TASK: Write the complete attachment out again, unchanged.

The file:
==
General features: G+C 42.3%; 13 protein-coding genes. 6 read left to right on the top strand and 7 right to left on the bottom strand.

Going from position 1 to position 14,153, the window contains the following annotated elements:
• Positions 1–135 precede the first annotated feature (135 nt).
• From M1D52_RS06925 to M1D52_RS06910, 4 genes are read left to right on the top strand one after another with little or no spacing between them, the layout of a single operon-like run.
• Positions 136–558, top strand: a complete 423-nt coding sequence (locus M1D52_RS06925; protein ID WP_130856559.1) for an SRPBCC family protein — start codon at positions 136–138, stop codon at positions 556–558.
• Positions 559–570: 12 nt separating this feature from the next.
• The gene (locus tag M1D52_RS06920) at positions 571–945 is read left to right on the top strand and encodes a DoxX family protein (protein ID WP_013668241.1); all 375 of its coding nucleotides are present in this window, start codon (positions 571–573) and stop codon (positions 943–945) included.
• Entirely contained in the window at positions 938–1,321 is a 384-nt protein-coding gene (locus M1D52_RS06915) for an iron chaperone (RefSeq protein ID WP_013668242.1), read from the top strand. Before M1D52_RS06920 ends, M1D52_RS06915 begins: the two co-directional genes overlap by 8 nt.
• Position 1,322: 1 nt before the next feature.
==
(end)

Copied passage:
General features: G+C 42.3%; 13 protein-coding genes. 6 read left to right on the top strand and 7 right to left on the bottom strand.

Going from position 1 to position 14,153, the window contains the following annotated elements:
• Positions 1–135 precede the first annotated feature (135 nt).
• From M1D52_RS06925 to M1D52_RS06910, 4 genes are read left to right on the top strand one after another with little or no spacing between them, the layout of a single operon-like run.
• Positions 136–558, top strand: a complete 423-nt coding sequence (locus M1D52_RS06925; protein ID WP_130856559.1) for an SRPBCC family protein — start codon at positions 136–138, stop codon at positions 556–558.
• Positions 559–570: 12 nt separating this feature from the next.
• The gene (locus tag M1D52_RS06920) at positions 571–945 is read left to right on the top strand and encodes a DoxX family protein (protein ID WP_013668241.1); all 375 of its coding nucleotides are present in this window, start codon (positions 571–573) and stop codon (positions 943–945) included.
• Entirely contained in the window at positions 938–1,321 is a 384-nt protein-coding gene (locus M1D52_RS06915) for an iron chaperone (RefSeq protein ID WP_013668242.1), read from the top strand. Before M1D52_RS06920 ends, M1D52_RS06915 begins: the two co-directional genes overlap by 8 nt.
• Position 1,322: 1 nt before the next feature.